You visit towns like McCleary, which actually holds a Bear Festival (July 12-14, 2013), and where the door factory is still in business wafting off the smell of sawdust to remind you it’s a mill town.

Each trip holds surprises and new information (even to me) so when you’re ready to discover small-town Washington, I urge you to order this book, pile the family in your car and head on down the road. You’ll be glad you did.

Deviny advises you to explore on your own, beyond what he describes in his book, “A good road trip is an art form, and the open road is your canvas.”

Soap Lake, also mentioned in the book, has a new sundial.

Get Into Soap Lake

As you might imagine, Soap Lake is a body of water, but it is also a town of 1,500 in Eastern Washington. I’m pretty sure they all know each other, because while we enjoyed a tasty restaurant dinner there at Don’s everybody else in the eatery recognized each other and chatted with them.

Soap Lake and the newly installed sun dial sculpture.

 

Soap Lake was formed by a mammoth waterfall that eroded basalt rock into what is now Dry Falls. When the waters of the last big flood receded, it left the mineral-rich lake. More than 15 minerals fill the lake, some say giving it extraordinary healing powers. Soaking in the lake water and spreading the lake mud over hands, arms and faces to facilitate healing was done by indigenous people, settlers and is still done today.

A list of all the mineral Soap Lake contains.

The name, Soap Lake, seemed appropriate because of the foamy ridges that formed on the beach on windy days. Besides the lake itself, local spas offer a Soap Lake experience where you can soak in lake-filled tubs. (Although a broken pipe has stopped that temporarily, it will soon be fixed.)

From www.soaplakewa.com:  Some day, Soap Lake will be discovered by the rich and famous. They’ll build a fabulous resort and take advantage of this absolutely one-of-a-kind mineral lake. They’ll hear about Soap Lake and its remarkable history. They’ll swim in the water and lie in the sun and know they have found a place that nourishes their soul as well as their bodies. They’ll be drawn back year-after-year until they decide to stay for the rest of their lives.

If you aren’t rich or famous, visit soon, before the price goes up. If you are rich and famous, we’ve been waiting for you.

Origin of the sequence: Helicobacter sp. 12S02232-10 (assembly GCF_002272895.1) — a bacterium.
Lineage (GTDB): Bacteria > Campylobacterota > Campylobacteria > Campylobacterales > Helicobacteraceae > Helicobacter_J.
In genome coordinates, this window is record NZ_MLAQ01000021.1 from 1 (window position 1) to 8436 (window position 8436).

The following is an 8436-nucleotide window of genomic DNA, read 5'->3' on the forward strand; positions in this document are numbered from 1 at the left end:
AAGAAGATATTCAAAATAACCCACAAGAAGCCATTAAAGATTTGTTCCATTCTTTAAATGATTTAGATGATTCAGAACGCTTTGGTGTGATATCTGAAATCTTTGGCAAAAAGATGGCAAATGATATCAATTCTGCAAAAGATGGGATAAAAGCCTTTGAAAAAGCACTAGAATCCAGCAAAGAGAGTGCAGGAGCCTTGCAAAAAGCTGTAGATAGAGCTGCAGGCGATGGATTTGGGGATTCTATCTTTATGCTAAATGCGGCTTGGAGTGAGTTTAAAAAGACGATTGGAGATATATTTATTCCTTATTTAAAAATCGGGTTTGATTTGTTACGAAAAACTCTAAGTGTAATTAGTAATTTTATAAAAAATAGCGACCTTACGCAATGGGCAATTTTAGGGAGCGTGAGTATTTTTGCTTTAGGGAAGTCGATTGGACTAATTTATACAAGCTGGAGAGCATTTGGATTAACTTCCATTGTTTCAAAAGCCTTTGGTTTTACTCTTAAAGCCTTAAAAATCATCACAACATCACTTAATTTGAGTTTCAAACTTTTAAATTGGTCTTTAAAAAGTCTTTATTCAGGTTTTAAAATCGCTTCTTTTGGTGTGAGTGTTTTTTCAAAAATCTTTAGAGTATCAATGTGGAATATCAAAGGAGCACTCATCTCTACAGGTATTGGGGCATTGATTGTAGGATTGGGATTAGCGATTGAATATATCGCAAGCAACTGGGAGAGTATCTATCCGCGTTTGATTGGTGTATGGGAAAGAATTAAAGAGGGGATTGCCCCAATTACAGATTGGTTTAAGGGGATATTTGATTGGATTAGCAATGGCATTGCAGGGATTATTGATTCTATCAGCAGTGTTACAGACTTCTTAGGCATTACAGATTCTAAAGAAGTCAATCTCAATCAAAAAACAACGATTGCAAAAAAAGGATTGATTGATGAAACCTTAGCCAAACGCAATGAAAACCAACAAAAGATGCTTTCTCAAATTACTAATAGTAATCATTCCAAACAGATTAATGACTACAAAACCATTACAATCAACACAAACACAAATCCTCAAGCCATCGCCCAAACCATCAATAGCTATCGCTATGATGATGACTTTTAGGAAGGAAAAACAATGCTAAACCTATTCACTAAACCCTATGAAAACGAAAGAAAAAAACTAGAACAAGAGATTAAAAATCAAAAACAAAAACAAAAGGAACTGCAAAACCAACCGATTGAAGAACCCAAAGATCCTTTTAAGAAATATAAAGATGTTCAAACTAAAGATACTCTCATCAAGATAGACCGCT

Notaras Lodge, a very fine place to stay.

Besides relaxing in the sun, Soap Lake has lots of activities throughout the year like Winterfest, the second weekend of December, with a juried art show, art sale, crafts and music. Lava Run to the Sun is a motorcycle rally in late July and the Soap Lake Box Derby takes place over Memorial Day Weekend.

Boise’s World Center for Birds of Prey: An Awe-Inspiring Experience

Lately I’ve been traveling quite a bit in the Northwest for travel writing assignments and my most recent journey took me to Boise, Idaho.

Who I slept with at Hotel 43 in Boise.

Boise is home to the World Center for Birds of Prey, a place like no other I’ve experienced and unique in the world. Birds of prey portray grace and confidence to the extent that it reminds us all that nature is in charge. Daily tours and live bird presentations here provide visitors an up close and unforgettable encounter with birds of prey. The facility showcases a California Condor exhibit, an interpretive trail with a stunning panoramic view of Boise, interactive exhibits (lots for children) and outdoor flight shows in the fall.

The Peregrine Fund, headquartered here, is a non-profit dedicated to saving birds of prey from extinction. Throughout the world these birds are threatened by shooting, poisoning and loss of habitat. A 30-year effort successfully removed the Peregrine Falcons from the endangered list. Now they are trying to help other birds of prey.

This is Wally, an Eurasian Eagle Owl in training. Notice his markings resember that of a tiger.